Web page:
Google Code In is an annual coding competition for high school aged 13-17 around the world. Various organizations (called mentoring organizations) publish bite-sized tasks which they feel students can complete within a given time span. I chose to work with the Wikimedia Foundation for this competition (and I have not regretted my decision in the least!).
FOSS development is a universe in itself, and had I not discovered the super-awesome and helpful Wikimedia manuals, I definitely would have gotten lost during my intergalactic travels! 🙂 It may seem trivial to “hard core coders”, but I’m telling you: it’s not.
I had been selected as a finalist in the previous edition (GCI 2014), so this year, I was determined to step it up a notch. Last year, I completed about 18 “clonable” tasks (tasks which, ideally, each student should claim once or maybe twice, just to get the hang of it), so it might not be such a good idea to consider my performance from last year as a model! The intimidating manuals for setting up a development environment, submitting my first patch, etc, also kept me away from coding tasks.
This year, I made sure to read up on every aspect of the Wikimedia Foundation before joining the competition, and I have to say, it’s been a truly remarkable journey for me! The mere fact that I’m creating something which is being used by millions around the world sends my mind into a tizzy!
A (normal) conversation between two people:
Person A: Hey, do you know the answer to this?
Person B: Oh, I don’t know, but it’s probably on Wikipedia.
Person A: Oh yeah, thanks!
Wikipedia, along with countless other projects, is run by the Wikimedia Foundation. I had been one of those people who thought Wikipedia was just… meant to be there. I had no idea about the hours and months and years of hard work which was put into creating it. Each page we view has innumerable scripts running in the background, each one working on making our experience better.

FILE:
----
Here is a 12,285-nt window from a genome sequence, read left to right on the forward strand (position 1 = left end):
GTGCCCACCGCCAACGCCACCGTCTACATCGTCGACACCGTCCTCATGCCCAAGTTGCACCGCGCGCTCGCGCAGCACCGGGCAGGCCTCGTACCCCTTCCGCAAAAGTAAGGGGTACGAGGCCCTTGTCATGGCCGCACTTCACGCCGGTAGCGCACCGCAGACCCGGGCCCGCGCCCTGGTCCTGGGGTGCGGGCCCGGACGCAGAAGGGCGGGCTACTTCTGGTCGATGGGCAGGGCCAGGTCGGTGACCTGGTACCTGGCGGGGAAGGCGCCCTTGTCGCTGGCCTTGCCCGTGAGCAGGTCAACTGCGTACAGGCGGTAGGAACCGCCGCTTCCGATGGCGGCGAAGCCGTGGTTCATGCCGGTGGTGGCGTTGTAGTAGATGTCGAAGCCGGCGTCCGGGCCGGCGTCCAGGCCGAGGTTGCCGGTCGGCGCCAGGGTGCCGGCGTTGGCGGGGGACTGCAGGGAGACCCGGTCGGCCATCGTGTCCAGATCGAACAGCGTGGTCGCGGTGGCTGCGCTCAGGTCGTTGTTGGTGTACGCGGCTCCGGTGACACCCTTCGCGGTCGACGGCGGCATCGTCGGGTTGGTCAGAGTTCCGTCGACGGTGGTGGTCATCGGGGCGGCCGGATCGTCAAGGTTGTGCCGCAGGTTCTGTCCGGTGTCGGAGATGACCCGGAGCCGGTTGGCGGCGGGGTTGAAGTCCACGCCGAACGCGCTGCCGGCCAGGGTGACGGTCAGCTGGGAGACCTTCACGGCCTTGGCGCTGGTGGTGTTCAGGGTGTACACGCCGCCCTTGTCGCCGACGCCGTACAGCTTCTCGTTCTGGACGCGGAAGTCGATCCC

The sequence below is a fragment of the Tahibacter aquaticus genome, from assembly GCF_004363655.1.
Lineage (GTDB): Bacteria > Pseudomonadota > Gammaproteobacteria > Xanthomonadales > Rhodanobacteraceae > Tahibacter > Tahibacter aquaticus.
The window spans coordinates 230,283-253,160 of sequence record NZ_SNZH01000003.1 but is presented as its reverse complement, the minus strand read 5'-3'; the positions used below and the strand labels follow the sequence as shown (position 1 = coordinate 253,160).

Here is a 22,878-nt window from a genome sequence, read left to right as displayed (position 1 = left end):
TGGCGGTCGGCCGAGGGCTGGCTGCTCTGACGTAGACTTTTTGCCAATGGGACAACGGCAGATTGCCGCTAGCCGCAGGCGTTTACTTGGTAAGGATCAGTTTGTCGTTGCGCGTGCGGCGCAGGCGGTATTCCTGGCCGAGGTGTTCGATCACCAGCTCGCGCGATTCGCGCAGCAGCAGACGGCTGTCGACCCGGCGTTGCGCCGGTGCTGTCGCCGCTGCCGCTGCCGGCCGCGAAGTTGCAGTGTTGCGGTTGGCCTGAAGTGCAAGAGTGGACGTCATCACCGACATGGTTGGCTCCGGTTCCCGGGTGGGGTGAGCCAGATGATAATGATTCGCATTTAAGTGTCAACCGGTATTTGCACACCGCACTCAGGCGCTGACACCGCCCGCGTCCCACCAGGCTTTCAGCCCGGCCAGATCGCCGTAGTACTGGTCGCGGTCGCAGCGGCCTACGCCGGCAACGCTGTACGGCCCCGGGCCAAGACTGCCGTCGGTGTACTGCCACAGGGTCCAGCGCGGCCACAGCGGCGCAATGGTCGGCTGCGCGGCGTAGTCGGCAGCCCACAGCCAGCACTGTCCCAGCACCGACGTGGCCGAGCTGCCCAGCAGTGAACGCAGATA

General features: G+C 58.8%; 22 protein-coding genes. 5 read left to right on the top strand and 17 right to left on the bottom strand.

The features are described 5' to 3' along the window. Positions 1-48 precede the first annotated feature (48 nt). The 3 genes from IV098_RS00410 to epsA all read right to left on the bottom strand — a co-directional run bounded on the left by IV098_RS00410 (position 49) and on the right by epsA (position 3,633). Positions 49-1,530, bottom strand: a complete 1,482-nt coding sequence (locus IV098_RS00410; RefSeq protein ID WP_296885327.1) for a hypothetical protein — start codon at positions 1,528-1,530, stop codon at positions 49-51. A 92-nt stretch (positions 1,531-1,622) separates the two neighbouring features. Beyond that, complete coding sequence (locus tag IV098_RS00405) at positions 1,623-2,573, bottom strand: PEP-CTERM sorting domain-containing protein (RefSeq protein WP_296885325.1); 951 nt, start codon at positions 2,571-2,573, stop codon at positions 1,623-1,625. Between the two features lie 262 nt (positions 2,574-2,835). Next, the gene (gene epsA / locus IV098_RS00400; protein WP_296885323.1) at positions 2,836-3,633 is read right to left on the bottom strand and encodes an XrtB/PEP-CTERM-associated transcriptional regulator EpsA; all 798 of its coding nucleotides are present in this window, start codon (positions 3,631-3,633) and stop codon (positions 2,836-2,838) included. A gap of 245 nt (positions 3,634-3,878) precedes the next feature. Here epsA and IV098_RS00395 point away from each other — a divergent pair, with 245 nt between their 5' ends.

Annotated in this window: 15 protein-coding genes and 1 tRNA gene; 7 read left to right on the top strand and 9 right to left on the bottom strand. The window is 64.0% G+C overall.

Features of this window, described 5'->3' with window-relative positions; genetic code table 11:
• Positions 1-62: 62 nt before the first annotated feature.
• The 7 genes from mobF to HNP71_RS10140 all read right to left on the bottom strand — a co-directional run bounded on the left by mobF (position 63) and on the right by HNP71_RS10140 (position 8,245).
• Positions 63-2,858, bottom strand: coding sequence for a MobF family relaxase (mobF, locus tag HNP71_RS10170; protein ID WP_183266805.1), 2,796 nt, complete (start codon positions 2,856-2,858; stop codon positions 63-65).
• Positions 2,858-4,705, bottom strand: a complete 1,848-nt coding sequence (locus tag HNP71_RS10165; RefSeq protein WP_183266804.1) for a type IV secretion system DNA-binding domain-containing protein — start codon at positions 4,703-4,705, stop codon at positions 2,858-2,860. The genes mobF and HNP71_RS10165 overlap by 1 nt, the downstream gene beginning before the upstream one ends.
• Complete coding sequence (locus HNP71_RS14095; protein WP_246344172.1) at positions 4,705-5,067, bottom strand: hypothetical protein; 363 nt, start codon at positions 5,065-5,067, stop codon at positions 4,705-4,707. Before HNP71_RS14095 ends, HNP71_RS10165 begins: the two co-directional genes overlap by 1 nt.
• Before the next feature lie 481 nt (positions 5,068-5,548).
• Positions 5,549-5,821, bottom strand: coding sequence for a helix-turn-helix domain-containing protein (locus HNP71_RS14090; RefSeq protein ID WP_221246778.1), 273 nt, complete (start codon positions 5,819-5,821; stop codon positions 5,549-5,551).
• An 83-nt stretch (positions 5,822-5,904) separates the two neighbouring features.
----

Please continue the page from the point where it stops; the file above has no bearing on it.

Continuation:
For GCI 2015, I started off with a few simple tasks, which just involved editing a couple of lines of code, in order to learn the entire workflow better. As I completed more tasks, they progressed in difficulty and complexity too. My repertoire of programming languages only included a tad bit of PHP (he basic syntax). However, that wasn’t the case a few weeks later. There I was, incorporating SQL into the PHP code of Mediawiki core, creating lines and lines of my own code! (I have to say, the most challenging task I have completed so far has to be this one. 45 patches!!!). My parents aren’t surprised anymore when I stay up late into the night, and wake up early in the mornings to get some coding in before school!I can guarantee that without the helpful mentors and the Wikimedia organization in general, I would not have been able to complete most of my tasks. Day or night, someone would always be available to answer my never-ending stream of doubts on how to go about a certain process! They would take time out of their busy schedules, just to help me fix an error in my code, coaching me through the entire process! I have never faced the issue of a mentor being unhelpful, or leaving me out on my own.
And finally, for the cherry on top: the prizes. Two grand prize winners, selected for each organization, receive a 4 day trip to Google’s headquarters in Mountain View, California!
Overall, my main takeaways from this competition would be:
- Realizing that open source development is not as easy as it sounds
- Interactions with various Wikimedia mentors, and their shared knowledge
- Finding out that PHP doesn’t support dynamic instantiation and function calling
- Understanding the epicness of Wikimedia
So what are you waiting for? Get coding!
This work is licensed under a Creative Commons Attribution 4.0 International License.